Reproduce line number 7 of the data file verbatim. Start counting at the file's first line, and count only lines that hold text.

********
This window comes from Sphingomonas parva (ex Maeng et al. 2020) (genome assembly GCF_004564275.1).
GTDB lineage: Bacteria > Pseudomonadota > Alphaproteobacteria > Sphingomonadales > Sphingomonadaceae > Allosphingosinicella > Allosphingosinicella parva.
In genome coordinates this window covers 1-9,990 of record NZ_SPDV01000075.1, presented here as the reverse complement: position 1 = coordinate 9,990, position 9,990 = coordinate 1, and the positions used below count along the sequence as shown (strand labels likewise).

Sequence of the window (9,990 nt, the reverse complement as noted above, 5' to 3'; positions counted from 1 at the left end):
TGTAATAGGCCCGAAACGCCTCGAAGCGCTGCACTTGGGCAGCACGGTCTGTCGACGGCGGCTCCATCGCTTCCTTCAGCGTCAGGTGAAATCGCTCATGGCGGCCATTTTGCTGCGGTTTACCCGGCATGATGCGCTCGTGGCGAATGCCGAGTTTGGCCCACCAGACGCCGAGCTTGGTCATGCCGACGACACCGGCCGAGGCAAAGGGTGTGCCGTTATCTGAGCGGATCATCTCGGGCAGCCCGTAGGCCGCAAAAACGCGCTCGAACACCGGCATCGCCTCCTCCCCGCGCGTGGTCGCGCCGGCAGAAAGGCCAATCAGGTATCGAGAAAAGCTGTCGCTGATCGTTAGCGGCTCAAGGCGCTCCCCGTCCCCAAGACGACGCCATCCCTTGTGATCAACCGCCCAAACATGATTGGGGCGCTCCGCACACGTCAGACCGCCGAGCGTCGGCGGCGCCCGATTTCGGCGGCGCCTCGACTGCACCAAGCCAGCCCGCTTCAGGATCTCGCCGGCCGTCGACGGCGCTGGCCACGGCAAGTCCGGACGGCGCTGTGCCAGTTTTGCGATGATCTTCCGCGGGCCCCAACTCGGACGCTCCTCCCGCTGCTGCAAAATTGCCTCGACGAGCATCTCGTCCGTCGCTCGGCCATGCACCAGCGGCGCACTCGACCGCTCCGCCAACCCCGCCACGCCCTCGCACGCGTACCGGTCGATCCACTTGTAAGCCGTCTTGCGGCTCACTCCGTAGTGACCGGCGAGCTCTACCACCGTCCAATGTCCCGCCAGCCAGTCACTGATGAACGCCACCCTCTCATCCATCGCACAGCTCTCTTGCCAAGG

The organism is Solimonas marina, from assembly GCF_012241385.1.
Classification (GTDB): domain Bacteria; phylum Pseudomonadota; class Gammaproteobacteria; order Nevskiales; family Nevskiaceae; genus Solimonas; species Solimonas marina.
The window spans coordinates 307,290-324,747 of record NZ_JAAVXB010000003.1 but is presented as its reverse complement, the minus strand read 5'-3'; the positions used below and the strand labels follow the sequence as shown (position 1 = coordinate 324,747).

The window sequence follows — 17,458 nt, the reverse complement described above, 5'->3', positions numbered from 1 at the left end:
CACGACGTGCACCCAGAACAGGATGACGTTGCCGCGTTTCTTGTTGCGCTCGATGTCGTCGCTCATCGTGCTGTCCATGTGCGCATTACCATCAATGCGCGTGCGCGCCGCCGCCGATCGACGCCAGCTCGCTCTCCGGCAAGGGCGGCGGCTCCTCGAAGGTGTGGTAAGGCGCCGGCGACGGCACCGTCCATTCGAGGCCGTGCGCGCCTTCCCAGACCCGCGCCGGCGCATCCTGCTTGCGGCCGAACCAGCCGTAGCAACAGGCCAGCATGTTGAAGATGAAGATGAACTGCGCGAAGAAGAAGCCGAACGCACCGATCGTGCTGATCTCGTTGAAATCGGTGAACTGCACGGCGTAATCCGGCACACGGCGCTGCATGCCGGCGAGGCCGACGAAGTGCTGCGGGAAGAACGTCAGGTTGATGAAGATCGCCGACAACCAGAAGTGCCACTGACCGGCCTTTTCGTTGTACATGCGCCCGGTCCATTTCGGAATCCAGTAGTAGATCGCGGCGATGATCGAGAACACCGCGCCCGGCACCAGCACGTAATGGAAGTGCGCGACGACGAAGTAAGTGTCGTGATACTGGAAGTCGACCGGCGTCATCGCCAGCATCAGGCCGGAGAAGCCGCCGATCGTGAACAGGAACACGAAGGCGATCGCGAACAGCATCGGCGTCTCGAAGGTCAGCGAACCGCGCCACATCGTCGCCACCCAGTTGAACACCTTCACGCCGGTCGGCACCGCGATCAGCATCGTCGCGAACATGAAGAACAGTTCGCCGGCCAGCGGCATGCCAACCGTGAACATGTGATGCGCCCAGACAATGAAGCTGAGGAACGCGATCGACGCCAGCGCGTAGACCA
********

Classification (GTDB): domain Bacteria; phylum Pseudomonadota; class Gammaproteobacteria; order Nevskiales; family Nevskiaceae; genus Solimonas; species Solimonas marina.